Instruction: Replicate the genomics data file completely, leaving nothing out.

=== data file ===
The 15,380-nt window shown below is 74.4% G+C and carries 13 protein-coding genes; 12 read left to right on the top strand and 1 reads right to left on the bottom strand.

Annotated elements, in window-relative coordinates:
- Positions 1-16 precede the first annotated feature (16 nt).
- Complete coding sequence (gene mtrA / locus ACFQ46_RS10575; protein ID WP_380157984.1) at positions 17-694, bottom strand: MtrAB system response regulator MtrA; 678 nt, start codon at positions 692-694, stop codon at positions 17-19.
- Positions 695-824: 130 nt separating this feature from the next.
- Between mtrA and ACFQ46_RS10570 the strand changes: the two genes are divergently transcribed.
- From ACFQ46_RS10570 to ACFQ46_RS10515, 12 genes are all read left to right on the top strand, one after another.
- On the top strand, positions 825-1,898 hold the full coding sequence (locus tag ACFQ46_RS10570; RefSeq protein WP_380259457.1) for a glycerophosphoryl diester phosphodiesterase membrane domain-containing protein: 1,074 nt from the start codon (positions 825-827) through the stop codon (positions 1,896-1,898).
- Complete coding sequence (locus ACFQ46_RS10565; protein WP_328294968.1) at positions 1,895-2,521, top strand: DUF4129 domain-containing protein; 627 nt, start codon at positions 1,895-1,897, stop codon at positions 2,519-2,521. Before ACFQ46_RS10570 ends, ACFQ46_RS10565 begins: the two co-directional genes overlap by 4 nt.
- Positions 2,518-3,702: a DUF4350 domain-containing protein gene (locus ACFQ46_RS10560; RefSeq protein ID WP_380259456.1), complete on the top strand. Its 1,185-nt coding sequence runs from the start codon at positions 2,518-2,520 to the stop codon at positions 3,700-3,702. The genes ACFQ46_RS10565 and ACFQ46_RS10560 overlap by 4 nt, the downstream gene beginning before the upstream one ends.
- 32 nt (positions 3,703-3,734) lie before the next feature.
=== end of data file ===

The 15,380-nt window shown below is 74.4% G+C and carries 13 protein-coding genes; 12 read left to right on the top strand and 1 reads right to left on the bottom strand.

Annotated elements, in window-relative coordinates:
- Positions 1-16 precede the first annotated feature (16 nt).
- Complete coding sequence (gene mtrA / locus ACFQ46_RS10575; protein ID WP_380157984.1) at positions 17-694, bottom strand: MtrAB system response regulator MtrA; 678 nt, start codon at positions 692-694, stop codon at positions 17-19.
- Positions 695-824: 130 nt separating this feature from the next.
- Between mtrA and ACFQ46_RS10570 the strand changes: the two genes are divergently transcribed.
- From ACFQ46_RS10570 to ACFQ46_RS10515, 12 genes are all read left to right on the top strand, one after another.
- On the top strand, positions 825-1,898 hold the full coding sequence (locus tag ACFQ46_RS10570; RefSeq protein WP_380259457.1) for a glycerophosphoryl diester phosphodiesterase membrane domain-containing protein: 1,074 nt from the start codon (positions 825-827) through the stop codon (positions 1,896-1,898).
- Complete coding sequence (locus ACFQ46_RS10565; protein WP_328294968.1) at positions 1,895-2,521, top strand: DUF4129 domain-containing protein; 627 nt, start codon at positions 1,895-1,897, stop codon at positions 2,519-2,521. Before ACFQ46_RS10570 ends, ACFQ46_RS10565 begins: the two co-directional genes overlap by 4 nt.
- Positions 2,518-3,702: a DUF4350 domain-containing protein gene (locus ACFQ46_RS10560; RefSeq protein ID WP_380259456.1), complete on the top strand. Its 1,185-nt coding sequence runs from the start codon at positions 2,518-2,520 to the stop codon at positions 3,700-3,702. The genes ACFQ46_RS10565 and ACFQ46_RS10560 overlap by 4 nt, the downstream gene beginning before the upstream one ends.
- 32 nt (positions 3,703-3,734) lie before the next feature.